Access to human big data to accelerate research and improve patient care
Registered researchers will have rapid access to an “unprecedented scale” of clinical research data through the new Common Infrastructure for National Cohorts in Europe, Canada and Africa (CINECA), launched today.
Simon Fraser University professor Fiona Brinkman, the initiative’s Canadian lead, says the project will not only accelerate disease research but will also help to advance benefits to patients worldwide through the responsible sharing of genetic, physical and lifestyle data.
In addition to accessing data quickly, scientists can now share research findings with other scientists and reduce the need to duplicate costly studies. Approved researchers will have access to a virtual cohort of data from 1.4 million individuals through CINECA’s distributed cloud-based network.
“The CINECA project will bring together studies from researchers worldwide, giving them the ability to derive new insights only possible through collective, large-scale data analysis,” says Brinkman, a professor in SFU’s Department of Molecular Biology and Biochemistry.
“Canadian research teams will tackle different key challenges to bring these studies together. Using distributed data analysis and a common language for the data, they’ll be able to bring together studies from across continents.”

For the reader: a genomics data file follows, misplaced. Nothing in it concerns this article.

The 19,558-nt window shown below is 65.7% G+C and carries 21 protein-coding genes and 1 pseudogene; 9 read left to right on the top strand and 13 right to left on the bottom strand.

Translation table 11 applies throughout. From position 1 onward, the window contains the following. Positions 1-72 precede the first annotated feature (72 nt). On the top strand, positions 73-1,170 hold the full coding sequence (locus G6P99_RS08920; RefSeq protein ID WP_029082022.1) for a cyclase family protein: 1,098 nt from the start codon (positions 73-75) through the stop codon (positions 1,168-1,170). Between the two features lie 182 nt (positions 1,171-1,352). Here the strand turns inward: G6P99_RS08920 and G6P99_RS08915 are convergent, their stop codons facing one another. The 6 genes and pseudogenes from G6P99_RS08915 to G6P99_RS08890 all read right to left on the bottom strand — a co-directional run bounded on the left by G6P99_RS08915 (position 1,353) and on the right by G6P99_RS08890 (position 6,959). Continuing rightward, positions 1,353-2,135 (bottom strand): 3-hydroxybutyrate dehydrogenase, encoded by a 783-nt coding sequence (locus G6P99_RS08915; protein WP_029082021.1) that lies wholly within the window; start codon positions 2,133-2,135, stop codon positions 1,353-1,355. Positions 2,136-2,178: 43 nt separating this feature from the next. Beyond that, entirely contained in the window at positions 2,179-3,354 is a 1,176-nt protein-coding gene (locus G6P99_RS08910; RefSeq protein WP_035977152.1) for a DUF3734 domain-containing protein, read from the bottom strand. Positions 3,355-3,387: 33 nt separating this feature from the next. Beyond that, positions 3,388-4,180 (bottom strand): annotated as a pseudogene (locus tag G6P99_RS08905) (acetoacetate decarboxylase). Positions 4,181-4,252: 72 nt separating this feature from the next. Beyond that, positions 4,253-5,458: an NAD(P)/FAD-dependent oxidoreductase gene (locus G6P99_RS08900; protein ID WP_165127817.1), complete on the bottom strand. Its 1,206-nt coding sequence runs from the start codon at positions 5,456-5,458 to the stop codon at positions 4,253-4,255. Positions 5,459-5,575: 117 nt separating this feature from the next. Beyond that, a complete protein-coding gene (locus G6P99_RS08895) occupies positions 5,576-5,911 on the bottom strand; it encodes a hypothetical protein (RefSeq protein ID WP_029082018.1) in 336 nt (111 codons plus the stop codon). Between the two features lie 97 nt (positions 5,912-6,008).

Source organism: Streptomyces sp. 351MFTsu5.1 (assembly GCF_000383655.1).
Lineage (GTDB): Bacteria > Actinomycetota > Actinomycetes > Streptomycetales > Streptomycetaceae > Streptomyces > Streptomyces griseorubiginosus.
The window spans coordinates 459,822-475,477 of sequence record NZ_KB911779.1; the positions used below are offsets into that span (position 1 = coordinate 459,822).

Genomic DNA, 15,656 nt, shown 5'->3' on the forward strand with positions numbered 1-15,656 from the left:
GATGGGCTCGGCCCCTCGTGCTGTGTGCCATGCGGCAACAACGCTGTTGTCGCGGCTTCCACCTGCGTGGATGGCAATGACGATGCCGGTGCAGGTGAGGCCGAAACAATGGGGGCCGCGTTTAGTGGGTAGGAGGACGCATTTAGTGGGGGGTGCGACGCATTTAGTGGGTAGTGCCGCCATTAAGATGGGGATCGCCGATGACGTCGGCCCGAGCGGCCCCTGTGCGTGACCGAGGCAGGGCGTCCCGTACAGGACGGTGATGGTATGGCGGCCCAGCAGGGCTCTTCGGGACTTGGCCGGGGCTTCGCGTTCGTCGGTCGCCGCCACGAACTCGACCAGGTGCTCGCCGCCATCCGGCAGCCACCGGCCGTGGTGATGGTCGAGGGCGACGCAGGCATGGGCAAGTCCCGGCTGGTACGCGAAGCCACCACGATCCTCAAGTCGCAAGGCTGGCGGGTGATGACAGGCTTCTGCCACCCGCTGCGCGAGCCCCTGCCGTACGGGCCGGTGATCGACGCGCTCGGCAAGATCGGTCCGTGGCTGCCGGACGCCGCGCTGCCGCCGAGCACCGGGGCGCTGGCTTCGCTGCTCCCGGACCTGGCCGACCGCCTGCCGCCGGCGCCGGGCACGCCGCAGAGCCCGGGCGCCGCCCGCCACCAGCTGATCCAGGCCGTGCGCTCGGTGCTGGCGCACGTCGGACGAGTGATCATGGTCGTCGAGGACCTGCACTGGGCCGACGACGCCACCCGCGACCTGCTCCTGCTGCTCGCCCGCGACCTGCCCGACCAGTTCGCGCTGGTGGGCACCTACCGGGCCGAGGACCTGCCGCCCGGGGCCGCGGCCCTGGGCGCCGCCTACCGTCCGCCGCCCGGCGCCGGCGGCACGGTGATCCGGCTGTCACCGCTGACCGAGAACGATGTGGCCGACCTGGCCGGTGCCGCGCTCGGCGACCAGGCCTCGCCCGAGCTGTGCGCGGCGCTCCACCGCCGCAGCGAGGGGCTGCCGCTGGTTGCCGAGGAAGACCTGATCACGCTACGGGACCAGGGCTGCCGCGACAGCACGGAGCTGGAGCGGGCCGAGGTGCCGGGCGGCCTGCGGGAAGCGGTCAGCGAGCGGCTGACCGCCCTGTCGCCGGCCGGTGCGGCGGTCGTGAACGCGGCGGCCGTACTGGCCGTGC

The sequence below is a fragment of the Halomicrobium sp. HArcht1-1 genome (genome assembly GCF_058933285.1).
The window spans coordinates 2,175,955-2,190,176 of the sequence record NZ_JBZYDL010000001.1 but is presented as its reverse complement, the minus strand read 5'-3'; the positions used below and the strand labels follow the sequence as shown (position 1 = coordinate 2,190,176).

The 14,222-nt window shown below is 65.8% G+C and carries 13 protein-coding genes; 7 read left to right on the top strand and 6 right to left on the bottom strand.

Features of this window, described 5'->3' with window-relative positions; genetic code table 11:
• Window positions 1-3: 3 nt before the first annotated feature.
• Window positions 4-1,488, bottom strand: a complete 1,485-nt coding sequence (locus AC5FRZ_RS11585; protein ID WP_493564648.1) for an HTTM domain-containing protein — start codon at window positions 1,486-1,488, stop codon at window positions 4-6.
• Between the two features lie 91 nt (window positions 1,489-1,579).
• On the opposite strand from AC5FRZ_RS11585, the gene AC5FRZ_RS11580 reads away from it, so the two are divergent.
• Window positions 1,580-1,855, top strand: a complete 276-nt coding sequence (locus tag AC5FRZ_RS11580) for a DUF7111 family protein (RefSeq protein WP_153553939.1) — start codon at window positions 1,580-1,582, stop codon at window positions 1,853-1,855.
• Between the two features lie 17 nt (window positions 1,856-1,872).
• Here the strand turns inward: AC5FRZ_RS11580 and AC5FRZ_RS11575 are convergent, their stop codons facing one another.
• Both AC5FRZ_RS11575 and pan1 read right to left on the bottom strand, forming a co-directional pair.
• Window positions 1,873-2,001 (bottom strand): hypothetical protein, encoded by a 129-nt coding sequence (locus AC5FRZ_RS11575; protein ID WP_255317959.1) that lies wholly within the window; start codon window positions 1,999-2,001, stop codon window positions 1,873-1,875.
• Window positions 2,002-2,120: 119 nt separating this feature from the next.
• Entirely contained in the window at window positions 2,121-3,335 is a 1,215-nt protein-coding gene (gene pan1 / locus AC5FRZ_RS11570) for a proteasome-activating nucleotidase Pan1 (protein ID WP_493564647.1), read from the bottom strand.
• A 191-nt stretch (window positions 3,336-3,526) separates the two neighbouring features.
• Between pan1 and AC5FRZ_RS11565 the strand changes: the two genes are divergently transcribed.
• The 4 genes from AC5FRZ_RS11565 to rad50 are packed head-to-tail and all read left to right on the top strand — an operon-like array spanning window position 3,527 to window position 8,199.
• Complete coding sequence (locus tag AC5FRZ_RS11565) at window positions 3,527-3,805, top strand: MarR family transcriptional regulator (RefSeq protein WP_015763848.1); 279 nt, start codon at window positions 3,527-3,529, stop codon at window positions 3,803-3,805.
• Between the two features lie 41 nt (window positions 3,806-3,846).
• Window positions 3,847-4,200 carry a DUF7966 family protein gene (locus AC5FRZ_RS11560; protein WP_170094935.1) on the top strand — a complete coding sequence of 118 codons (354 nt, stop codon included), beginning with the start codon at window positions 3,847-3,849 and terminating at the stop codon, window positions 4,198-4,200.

Their research will support studies of the variability that exists in the human genome of patients to help improve the effectiveness of drugs. It is estimated that approximately 90 per cent of drugs are effective for less than 50 per cent of patients, prompting a need to better identify drugs and treatment based on genetic background.
Brinkman, along with SFU adjunct professor Will Hsiao, will implement a common language for datasets to facilitate data sharing and harmonization. Researchers Michael Brudno (Sick Kids Hospital and University of Toronto) and Guillaume Bourque (McGill University) will expand the national CanDIG platform for distributed, secure and private data sharing.
Says Brinkman, “These activities are key to generating new data observations that are impossible on a local scale.”
Researchers who register will receive credentials similar to a passport, verifying their identities and organizations before receiving data access. Brinkman says a strong ethics component is incorporated in the initiative to ensure secure, responsible and appropriate data access.
Primarily funded by the European Commission, the Canadian component is funded by a Canada-EU Commission Flagship Collaboration team grant from the Canadian Institutes of Health Research (CIHR).
The international project is led by the European Molecular Biology Laboratory’s European Bioinformatics Institute based at Cambridge University, UK. CINECA comprises 19 partner organizations, including two others from Canada—the Royal Institution for the Advancement of Learning at McGill University and The Hospital for Sick Children in Toronto.